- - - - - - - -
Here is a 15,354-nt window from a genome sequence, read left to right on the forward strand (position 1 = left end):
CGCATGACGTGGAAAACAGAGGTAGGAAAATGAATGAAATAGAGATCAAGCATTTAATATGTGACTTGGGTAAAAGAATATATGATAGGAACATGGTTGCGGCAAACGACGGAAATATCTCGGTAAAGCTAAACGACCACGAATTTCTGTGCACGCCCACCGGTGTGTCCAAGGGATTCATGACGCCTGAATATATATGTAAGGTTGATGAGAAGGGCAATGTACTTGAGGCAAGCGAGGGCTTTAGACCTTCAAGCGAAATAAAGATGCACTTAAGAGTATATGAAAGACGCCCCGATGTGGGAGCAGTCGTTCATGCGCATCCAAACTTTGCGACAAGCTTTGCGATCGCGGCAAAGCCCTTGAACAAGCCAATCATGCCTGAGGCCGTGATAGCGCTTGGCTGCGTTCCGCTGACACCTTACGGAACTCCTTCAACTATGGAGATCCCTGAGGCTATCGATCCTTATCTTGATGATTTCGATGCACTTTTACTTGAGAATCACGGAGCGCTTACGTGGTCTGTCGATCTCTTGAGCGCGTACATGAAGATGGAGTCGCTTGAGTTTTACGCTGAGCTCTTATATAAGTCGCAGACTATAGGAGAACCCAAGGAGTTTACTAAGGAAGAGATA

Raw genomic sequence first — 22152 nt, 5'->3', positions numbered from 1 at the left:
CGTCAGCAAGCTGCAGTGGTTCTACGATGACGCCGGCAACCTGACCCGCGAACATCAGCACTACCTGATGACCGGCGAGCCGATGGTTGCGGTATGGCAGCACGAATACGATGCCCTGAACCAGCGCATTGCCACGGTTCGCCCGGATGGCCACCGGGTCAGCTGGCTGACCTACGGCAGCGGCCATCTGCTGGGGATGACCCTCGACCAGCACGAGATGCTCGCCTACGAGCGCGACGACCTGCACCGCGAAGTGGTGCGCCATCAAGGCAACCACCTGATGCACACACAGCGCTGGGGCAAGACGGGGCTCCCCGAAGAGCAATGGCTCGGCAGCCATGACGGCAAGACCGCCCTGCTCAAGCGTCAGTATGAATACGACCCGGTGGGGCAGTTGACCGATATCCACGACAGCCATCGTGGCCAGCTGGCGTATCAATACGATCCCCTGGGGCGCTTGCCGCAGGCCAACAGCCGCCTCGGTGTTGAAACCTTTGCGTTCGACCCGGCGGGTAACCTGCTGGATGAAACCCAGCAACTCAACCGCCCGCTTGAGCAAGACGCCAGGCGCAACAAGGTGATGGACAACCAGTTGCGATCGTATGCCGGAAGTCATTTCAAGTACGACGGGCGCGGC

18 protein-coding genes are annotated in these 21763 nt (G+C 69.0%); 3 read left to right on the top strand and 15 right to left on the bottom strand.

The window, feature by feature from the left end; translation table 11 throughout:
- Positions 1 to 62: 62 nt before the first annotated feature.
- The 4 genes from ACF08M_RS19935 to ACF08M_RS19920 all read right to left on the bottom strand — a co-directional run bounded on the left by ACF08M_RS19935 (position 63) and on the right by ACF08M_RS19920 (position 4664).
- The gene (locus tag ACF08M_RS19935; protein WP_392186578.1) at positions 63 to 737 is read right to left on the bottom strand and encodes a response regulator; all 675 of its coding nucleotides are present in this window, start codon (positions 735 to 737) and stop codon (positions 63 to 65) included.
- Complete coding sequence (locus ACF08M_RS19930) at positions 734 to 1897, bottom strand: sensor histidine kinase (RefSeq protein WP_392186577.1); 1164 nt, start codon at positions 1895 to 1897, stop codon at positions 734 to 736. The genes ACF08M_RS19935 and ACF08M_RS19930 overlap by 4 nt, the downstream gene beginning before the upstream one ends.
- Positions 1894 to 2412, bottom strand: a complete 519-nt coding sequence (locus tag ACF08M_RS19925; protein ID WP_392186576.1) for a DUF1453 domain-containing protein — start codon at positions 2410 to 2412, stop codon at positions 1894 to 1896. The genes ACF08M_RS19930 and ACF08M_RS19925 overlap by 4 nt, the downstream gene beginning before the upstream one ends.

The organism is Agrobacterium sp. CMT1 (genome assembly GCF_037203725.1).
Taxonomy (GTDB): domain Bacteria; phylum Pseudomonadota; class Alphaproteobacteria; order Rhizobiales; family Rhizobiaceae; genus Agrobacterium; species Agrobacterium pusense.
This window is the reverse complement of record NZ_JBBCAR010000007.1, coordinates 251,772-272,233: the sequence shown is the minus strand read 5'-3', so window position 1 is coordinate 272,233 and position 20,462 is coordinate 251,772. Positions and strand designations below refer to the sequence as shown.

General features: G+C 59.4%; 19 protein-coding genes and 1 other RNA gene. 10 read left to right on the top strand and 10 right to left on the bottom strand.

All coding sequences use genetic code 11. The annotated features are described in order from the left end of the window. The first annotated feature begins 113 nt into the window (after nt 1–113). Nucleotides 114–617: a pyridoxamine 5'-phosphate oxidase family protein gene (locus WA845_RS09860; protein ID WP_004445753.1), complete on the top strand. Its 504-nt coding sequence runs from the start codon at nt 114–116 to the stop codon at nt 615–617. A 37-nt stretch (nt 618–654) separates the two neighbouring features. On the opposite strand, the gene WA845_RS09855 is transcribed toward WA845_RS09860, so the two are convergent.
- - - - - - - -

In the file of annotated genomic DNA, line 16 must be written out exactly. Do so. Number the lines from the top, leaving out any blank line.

All coding sequences use genetic code 11. The annotated features are described in order from the left end of the window. The first annotated feature begins 113 nt into the window (after nt 1–113). Nucleotides 114–617: a pyridoxamine 5'-phosphate oxidase family protein gene (locus WA845_RS09860; protein ID WP_004445753.1), complete on the top strand. Its 504-nt coding sequence runs from the start codon at nt 114–116 to the stop codon at nt 615–617. A 37-nt stretch (nt 618–654) separates the two neighbouring features. On the opposite strand, the gene WA845_RS09855 is transcribed toward WA845_RS09860, so the two are convergent.